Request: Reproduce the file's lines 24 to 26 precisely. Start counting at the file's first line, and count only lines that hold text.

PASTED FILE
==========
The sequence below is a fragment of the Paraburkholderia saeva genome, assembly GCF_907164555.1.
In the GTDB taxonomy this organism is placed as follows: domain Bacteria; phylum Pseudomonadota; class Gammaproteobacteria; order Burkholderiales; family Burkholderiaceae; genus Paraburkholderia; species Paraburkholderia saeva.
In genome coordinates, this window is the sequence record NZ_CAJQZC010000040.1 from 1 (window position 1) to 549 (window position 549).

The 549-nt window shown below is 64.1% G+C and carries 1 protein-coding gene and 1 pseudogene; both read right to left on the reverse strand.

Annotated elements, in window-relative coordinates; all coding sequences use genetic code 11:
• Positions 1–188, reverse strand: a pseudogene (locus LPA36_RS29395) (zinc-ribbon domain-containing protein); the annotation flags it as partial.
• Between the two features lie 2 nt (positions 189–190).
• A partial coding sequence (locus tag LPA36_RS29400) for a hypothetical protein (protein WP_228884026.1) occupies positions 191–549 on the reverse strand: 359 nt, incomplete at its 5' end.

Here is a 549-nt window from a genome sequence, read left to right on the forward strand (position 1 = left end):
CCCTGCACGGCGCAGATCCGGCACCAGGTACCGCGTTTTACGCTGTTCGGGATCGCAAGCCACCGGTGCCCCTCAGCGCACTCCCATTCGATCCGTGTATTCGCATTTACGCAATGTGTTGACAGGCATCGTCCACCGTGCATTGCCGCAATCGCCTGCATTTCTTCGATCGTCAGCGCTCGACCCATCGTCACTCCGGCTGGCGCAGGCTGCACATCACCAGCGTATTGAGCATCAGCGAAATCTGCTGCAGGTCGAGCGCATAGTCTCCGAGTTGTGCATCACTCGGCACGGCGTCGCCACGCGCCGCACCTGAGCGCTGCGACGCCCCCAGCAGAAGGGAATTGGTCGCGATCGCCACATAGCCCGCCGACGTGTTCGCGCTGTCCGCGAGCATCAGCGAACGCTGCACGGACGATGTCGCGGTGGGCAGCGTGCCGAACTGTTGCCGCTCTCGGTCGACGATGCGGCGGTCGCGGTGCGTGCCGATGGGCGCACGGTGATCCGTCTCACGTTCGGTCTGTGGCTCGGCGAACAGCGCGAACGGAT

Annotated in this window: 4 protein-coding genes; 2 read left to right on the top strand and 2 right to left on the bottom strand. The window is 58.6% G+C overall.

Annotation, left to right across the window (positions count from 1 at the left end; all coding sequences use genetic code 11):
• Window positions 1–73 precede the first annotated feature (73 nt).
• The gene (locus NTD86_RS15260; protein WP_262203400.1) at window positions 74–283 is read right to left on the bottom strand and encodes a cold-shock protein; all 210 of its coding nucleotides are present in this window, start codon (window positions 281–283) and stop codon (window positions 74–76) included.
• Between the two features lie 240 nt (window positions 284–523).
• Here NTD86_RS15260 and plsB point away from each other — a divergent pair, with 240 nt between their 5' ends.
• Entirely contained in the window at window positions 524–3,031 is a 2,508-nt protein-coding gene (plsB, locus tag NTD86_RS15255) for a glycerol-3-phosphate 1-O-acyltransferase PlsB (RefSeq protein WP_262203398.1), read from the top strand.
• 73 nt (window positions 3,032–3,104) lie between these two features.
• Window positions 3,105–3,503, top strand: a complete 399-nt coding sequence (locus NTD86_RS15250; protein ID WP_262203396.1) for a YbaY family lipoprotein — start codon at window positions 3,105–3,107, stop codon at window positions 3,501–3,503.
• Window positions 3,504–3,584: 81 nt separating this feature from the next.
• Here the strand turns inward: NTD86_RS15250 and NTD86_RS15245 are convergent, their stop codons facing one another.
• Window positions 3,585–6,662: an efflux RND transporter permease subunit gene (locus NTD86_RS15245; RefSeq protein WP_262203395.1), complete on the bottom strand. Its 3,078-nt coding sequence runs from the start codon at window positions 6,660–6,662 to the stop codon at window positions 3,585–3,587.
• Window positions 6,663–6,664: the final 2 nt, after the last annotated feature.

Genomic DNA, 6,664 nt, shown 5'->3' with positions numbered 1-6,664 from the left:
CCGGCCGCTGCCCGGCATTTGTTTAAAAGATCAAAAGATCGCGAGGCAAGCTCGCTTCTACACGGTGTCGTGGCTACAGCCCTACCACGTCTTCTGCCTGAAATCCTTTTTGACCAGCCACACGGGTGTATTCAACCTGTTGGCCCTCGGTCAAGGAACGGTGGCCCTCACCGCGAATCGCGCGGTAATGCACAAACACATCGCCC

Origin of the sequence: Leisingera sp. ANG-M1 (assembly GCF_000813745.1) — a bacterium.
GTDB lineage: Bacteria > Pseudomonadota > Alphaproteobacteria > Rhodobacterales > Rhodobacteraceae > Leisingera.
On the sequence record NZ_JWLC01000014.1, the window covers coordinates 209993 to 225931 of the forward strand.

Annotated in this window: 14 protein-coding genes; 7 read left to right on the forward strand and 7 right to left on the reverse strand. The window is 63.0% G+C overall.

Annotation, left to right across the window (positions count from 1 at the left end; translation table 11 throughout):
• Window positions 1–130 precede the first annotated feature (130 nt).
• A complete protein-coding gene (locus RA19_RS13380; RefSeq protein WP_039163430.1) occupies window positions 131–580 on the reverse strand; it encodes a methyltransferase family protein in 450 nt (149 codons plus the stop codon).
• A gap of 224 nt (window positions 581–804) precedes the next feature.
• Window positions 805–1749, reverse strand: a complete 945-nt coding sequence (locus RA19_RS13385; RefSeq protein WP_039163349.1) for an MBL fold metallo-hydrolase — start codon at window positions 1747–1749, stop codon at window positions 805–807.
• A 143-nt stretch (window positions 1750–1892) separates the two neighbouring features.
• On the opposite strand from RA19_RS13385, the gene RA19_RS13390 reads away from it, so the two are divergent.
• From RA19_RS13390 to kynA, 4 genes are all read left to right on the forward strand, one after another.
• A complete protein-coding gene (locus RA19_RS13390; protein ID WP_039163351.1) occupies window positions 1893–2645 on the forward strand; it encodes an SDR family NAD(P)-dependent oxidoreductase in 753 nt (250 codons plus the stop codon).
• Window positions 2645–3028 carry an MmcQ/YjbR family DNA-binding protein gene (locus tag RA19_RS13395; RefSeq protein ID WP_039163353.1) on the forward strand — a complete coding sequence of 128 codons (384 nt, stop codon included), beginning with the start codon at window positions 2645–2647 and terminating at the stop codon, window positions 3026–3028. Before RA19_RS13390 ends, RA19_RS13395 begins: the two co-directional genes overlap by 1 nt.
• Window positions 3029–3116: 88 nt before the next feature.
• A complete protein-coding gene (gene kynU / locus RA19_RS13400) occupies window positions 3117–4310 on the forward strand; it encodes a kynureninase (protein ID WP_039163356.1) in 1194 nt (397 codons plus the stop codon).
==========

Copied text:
Genomic DNA, 6,664 nt, shown 5'->3' with positions numbered 1-6,664 from the left:
CCGGCCGCTGCCCGGCATTTGTTTAAAAGATCAAAAGATCGCGAGGCAAGCTCGCTTCTACACGGTGTCGTGGCTACAGCCCTACCACGTCTTCTGCCTGAAATCCTTTTTGACCAGCCACACGGGTGTATTCAACCTGTTGGCCCTCGGTCAAGGAACGGTGGCCCTCACCGCGAATCGCGCGGTAATGCACAAACACATCGCCC

Origin of the sequence: Leisingera sp. ANG-M1 (assembly GCF_000813745.1) — a bacterium.